The tadpole larva of ascidians, basal living relatives of vertebrates, has a chordate body plan. The CNS has many homologies with that of vertebrates yet only about 100 neurons. These few, possibly fixed in number and composition, nevertheless govern a diverse repertoire of behaviors. To elucidate the circuits of the CNS first requires that we recognize each neuron type, for which we used electroporation to transfect precleavage embryos with a plasmid containing green fluorescent protein (GFP) driven by the promoter of the synaptotagmin gene. Hatched larvae were fixed and GFP 3-D reconstructions of confocal image stacks compiled into images of 31 whole or partial larvae, either with many GFP-labelled neurons or with few, each clearly visible. Neuron counts in the sensory vesicle (SV) and visceral ganglion (VG) indicated that between 75% (SV) and 69% (VG) of previously reported numbers of neurons were transfected. Based on their position, shape, and projections, the following neurons were identified in the SV: a prominent eminens neuron, possibly with direct input from papillar neurons, a large ventroposterior interneuron, photoreceptors of the ocellus, and putative antenna cells of the otolith. In the VG, we identified at least four subtypes of motor neuron, including an ovoid cell that may innervate distal tail muscle cells and contrapelo cells with ascending projections, unique among VG neurons. The caudal nerve cord contained the first reported neurons, the somata of planate neurons. These neurons are the first identified types, and will be used to construct a map of the nervous system for this model basal chordate.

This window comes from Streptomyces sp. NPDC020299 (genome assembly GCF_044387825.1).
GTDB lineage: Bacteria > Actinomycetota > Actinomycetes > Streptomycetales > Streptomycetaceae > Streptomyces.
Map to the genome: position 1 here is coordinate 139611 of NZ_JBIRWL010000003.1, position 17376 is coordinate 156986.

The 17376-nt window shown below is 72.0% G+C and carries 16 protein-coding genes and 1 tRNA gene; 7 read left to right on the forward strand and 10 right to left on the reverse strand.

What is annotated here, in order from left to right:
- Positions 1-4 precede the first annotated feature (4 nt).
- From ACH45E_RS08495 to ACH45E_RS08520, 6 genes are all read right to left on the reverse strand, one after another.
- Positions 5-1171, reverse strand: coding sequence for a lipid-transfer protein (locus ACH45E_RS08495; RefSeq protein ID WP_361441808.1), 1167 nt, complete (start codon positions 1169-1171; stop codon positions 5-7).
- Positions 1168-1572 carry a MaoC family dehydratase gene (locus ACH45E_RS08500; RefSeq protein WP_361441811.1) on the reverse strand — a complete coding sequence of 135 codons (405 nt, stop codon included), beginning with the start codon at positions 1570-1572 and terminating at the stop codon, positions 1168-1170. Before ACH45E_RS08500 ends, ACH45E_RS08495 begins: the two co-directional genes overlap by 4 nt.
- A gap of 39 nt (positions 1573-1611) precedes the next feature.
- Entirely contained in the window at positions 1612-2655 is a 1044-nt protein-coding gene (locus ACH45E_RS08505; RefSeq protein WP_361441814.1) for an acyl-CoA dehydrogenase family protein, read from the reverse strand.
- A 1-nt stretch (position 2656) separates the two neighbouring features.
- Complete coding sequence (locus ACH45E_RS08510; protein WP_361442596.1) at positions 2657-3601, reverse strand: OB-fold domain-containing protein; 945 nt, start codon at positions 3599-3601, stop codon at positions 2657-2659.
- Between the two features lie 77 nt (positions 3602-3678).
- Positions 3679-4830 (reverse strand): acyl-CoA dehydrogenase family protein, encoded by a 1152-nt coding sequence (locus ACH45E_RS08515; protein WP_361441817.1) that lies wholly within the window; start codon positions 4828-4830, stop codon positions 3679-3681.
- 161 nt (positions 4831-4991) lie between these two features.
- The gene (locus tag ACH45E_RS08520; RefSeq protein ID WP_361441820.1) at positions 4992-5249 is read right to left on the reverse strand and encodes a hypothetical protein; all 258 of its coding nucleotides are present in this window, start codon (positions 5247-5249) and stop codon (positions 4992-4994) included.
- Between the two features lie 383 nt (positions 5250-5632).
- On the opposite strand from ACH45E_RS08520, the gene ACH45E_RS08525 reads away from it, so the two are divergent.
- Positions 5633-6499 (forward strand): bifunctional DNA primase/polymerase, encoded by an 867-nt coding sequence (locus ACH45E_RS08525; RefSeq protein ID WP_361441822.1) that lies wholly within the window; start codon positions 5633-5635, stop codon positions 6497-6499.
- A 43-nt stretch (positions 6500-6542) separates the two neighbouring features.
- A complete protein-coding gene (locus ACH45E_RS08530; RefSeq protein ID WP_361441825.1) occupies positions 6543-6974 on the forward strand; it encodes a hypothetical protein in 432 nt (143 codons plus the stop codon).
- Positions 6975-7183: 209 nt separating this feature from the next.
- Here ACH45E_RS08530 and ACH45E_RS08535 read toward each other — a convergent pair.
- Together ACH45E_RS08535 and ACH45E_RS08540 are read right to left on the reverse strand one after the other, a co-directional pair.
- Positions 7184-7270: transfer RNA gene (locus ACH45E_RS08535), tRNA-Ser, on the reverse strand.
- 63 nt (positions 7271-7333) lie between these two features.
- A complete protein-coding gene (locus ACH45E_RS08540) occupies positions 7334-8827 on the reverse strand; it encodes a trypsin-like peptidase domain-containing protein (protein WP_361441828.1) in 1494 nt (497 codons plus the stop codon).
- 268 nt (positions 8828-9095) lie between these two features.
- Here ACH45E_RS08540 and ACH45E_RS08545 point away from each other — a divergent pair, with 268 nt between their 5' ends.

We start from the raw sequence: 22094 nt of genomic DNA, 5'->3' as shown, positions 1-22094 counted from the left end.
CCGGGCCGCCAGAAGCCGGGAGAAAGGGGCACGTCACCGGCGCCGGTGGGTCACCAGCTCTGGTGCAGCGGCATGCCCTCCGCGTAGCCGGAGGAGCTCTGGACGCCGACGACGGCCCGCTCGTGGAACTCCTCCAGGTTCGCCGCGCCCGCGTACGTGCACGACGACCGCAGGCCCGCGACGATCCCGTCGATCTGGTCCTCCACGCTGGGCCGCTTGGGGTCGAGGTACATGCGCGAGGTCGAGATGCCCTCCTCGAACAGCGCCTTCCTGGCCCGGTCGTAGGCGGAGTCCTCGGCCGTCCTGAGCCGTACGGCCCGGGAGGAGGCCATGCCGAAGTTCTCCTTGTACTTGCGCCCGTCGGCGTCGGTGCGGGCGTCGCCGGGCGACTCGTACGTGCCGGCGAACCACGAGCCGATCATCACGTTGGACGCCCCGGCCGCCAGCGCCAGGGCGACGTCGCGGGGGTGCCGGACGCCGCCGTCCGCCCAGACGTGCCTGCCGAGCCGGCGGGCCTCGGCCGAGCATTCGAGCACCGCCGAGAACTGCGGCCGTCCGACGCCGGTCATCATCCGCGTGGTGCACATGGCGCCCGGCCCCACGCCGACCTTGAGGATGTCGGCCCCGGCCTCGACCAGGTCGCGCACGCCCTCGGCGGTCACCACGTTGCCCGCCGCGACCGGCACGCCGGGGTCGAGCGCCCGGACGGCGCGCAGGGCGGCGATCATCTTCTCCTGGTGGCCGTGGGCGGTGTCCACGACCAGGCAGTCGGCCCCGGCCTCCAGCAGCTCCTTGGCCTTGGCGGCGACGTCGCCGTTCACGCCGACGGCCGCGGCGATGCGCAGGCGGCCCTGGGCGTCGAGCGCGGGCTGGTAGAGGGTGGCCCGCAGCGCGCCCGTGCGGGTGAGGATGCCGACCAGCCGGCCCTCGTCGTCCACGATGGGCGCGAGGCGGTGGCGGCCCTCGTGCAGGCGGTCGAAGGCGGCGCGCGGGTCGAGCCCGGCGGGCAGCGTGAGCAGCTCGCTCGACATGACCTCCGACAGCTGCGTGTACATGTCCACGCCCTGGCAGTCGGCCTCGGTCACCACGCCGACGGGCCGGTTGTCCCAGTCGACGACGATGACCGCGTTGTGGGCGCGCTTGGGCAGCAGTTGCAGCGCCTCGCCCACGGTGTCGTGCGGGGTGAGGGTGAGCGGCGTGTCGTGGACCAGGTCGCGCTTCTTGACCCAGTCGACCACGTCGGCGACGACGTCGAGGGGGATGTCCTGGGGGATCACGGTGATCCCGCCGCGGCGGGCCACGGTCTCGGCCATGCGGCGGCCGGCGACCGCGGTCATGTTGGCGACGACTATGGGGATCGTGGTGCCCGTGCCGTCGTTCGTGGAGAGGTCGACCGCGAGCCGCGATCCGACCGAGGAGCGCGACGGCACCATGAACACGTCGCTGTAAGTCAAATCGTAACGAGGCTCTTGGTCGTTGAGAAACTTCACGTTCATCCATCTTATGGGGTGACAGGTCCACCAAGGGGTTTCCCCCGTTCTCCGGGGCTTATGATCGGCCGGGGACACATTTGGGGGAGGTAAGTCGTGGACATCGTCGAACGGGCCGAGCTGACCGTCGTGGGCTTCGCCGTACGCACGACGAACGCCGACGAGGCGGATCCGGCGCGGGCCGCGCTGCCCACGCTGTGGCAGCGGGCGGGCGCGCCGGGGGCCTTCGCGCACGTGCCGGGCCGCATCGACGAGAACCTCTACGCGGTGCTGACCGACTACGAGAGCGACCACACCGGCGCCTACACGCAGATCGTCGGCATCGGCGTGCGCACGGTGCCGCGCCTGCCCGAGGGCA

2007 Wiley-Liss, Inc.